Do Springer Spaniels Get Jealous?

Yes, Springer spaniels can get jealous, and this emotion can be towards other dogs, cats and people that you give more attention and affection to.

While there is no hard evidence that proves that this breed has this emotion, there is a study that shows strong suggestions of jealousy in dogs in general, and let’s face it, as much as your Springer spaniel seems so human in their behavior, they are dogs as well!

There are also anecdotal stories from people that have Springer spaniels that give accounts of their Springers acting jealous.

For example, some owners have reported that if they show more affection to another dog in the family, their Springer spaniel will try to get in between them or to try push the other dog away.

There are also stories of Springers that start whining to get the attention of their owner when they don’t show any affection to them because all of this attention has suddenly been directed to another member of the family.

What Causes Springer Spaniels To Be Jealous?

There are many reasons why your Springer spaniel might be acting jealous. Once you’re able to find the root of the problem, it becomes easier to deal with this issue and hopefully give your dog enough reassurance that there is nothing to be jealous of.

I think it’s a good idea to always remind yourself what it means to be jealous, at least from a human’s perspective.

True, we are not dogs. However, we are social creatures, and I personally think that this is where jealousy tends to wreak havoc.

Ask any owner who has a Springer spaniel, and you’ll most likely get the same answer in terms of how affectionate these dogs can be.

More importantly, you will find that most dog owners who have this breed can also agree that Springer spaniels are highly sociable creatures.

They thrive to be among the family, and they’re actually very tolerant with other dogs and animals as well. This is strange, because you would think that an animal that has this type of tolerance wouldn’t be so prone to jealousy.

I think the best way to look at it is that it’s not so much the amount of tolerance a Springer spaniel has, but rather, what it was subjected to during its life.

So, while your Springer spaniel might be very tolerant and comfortable in its surroundings, there are certain changes in its life that can be understandably difficult to deal with, especially when they happen suddenly.

For example, have you and your family recently moved to a new neighborhood?

If so, imagine what your dog might be feeling when suddenly, everything looks completely different.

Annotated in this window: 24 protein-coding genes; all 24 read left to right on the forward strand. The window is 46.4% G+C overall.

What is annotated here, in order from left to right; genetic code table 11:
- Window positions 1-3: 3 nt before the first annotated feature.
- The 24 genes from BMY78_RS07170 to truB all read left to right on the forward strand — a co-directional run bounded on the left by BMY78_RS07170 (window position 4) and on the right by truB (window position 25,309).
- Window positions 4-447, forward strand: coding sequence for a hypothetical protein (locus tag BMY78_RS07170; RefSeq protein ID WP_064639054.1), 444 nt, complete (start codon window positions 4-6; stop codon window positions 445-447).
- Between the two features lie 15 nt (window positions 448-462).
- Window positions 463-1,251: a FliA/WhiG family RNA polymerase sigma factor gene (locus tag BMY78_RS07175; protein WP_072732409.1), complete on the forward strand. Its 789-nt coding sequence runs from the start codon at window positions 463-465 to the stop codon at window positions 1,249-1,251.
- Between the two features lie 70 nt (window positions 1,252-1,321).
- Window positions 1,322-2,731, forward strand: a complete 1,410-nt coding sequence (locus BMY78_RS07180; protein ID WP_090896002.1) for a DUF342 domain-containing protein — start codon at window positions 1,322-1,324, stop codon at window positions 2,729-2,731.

There was no way that you were going to be able to give your Springer spaniel a heads up on the big move, because dogs don’t understand such complex forms of communication.

So, now your pooch is in the new house, he is not able to find his regular place where he sleeps and feeds, and his owners are sleeping in a completely new environment which just doesn’t have the same odors and feeling as the previous home.

Imagine all of the mixed emotions your Springer spaniel might be feeling at this point in its life. Managing these emotions becomes difficult, and so it is your job to help your dog become more settled in.

So, Where Does The Jealousy Come In?

Well, like most dogs, resource guarding is a typical trait to have. Everything that your pooch thought was his in that he had control over is suddenly lost. The old house, his old sleeping and feeding zone, the old bedroom you used to sleep in. All gone, forever.

If a new person or animal comes into the house and you show more attention to them, a big part of the attention you gave to your Springer spaniel is yet another resource that he believes could potentially be lost.

It’s understandable, therefore, that your pooch is not going to welcome this new threat, and will either act in an aggressive manner to stop it, or show some form of behavior to convey this message to you.

Of course, there are other reasons that can make your Springer spaniel become jealous, such as:

  • Having a new child in the family
  • Having a new pet in the family
  • Having any new person living in the family
  • Having a change of schedule

These are all sudden changes that can make it difficult for your Springer spaniel to process, which in turn can lead to feelings of anxiety. It is then these feelings of anxiety that can stir a lot of strange emotions which lead to unwanted behaviors such as jealousy.

Could It Just Be A Form Of Resource Guarding?